ESENDOM interviews author and Brown University professor Dixa Ramírez on her new book Colonial Phantoms: Belonging and Refusal in the Dominican Americas, from the 19th Century to the Present ( New York University Press, 2018). [See previous post New Book: Colonial Phantoms: Belonging and Refusal in the Dominican Americas/.] Here are excerpts from the post:
[. . .] In this interview, Dixa Ramírez talks about the legacies of colonialism that still haunt the Dominican Republic and the Caribbean, the hegemony of Western discourses and the alternative modes of cultural productions that continue to inform and shape Dominican society and immigrant communities from the Dominican Republic living in the United States.
What motivated you to write this book? I wrote the book that I wish existed. My training in broader Caribbean, Latinx, and African Diaspora studies led me to the conclusion that Dominican history and culture had something very unique and even strange to teach us about all of these fields. I yearned for a book that showed how the D.R.’s unique history as a space that hosted a majority free black population for centuries influenced Dominicans’ view of themselves and how others saw them. Because of the global hierarchical order, the ways in which world powers saw (or perhaps more aptly didn’t see) the Dominican Republic would indelibly shape Dominican literature (e.g., Salomé Ureña, Julia Alvarez, Aurora Arias, and Junot Díaz), music and performance (e.g., Amara la Negra, Maluca Mala, Tony Seval, and El Alfa), film (e.g., La Soga, Princesas, and Sand Dollars), and even architecture (e.g., the Columbus Lighthouse). [. . .]
What contributions is your book making to advance the discussion on dominicanidad in the United States? Colonial Phantoms shows the ways in which Dominican culture and history have a singular place in the Americas as having hosted a majority free black society for centuries. It explores how Dominicans have dealt with this legacy, both on the island and in various diasporic spaces, as well as how non-Dominicans have faced this legacy. I see my book as illuminating how official histories in the D.R. and in the U.S.—both national and regional—have obfuscated this crucial space of black freedom in all its ambivalence. [. . .] More broadly, Colonial Phantoms explores the ways in which colonial social structures shaped the supposedly post-colonial spaces we inhabit in all their anti-black, white supremacist, and patriarchal glory.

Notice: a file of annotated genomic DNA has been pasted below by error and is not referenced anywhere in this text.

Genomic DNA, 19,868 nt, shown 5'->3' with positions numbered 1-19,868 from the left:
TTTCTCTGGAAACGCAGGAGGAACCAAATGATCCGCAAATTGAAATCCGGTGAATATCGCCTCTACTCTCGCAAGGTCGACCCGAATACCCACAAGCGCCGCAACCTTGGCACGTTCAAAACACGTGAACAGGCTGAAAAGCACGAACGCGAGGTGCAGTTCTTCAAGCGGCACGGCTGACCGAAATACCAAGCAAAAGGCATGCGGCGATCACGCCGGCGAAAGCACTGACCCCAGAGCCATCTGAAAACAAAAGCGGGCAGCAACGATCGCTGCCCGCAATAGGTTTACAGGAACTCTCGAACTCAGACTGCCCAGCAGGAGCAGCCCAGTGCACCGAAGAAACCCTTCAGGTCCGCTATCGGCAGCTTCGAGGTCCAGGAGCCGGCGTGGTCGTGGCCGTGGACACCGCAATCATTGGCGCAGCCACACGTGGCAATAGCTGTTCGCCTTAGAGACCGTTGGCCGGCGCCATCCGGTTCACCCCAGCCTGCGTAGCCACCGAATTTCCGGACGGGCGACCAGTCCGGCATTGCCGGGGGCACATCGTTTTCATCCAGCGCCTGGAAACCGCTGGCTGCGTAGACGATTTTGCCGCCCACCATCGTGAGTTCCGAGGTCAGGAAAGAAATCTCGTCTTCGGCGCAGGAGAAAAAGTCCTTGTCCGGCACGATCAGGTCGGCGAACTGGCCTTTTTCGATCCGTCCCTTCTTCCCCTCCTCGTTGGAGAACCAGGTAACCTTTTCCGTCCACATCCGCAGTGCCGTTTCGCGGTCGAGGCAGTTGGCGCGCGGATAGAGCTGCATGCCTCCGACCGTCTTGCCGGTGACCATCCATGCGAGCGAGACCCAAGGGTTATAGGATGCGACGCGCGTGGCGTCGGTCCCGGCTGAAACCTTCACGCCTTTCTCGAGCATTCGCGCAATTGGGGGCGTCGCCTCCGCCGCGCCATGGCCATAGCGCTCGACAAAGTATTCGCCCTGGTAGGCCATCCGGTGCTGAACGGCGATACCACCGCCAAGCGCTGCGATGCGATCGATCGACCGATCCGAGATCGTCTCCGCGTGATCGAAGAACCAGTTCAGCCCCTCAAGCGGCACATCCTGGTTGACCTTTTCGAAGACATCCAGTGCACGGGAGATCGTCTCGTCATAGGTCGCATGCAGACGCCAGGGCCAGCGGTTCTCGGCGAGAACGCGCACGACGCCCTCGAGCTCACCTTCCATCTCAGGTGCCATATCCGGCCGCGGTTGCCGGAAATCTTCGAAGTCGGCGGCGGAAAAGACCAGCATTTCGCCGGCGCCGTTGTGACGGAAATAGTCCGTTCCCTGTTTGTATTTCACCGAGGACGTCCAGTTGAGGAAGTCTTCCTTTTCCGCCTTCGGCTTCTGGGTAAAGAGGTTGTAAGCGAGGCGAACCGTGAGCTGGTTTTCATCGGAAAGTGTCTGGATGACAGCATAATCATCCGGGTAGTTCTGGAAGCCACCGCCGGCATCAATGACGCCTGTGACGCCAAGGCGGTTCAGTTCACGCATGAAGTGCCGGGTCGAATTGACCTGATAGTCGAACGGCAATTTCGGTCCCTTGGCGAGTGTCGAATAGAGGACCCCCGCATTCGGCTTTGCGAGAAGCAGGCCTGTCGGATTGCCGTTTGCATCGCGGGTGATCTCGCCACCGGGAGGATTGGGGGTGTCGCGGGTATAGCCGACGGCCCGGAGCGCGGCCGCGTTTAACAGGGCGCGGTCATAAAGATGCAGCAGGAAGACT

In recent years, there have been several publications focusing on Dominican society and the immigrant experience of Dominicans abroad. Can you list some of the authors working in and outside of academia that in your view are thinking outside the box and moving beyond a traditional academic paradigm? [. . .] I’ve been lucky to be part of a community of people interested telling more complex stories about the Dominican Republic in English (I say this because people have been doing important work for a very long time in the D.R.). Among them, I include folks such as Omaris Zamora, Lorgia García Peña, Anne Eller, Raj Chetty, and Rachel Afi Quinn. I’m only listing those who have recently published or are close to publishing their first book and who work in the U.S. To me, Dominican and Dominican-American writers have also been some of the most likely to express the complexity of Dominican culture and history, especially folks like Aurora Arias, Rita Indiana Hernández, Nelly Rosario, Junot Díaz, Pedro Cabiya (who I know is not Domincan but whose Wicked Weeds is just brilliant), and others. I’d also add that another angle that is insufficiently explored is how literature by Haitian and Haitian-American writers can also illuminate Dominican studies. More specifically, the fact that most Haitian discourses do not at all discuss the Dominican case, whereas Dominican culture (and concomitantly Dominican studies) has been obsessed with Haiti as a reality or as a specter. [. . .]
For original post, see https://esendom.com/interviews/2018/6/30/colonial-phantoms-interview-with-dixa-ramrez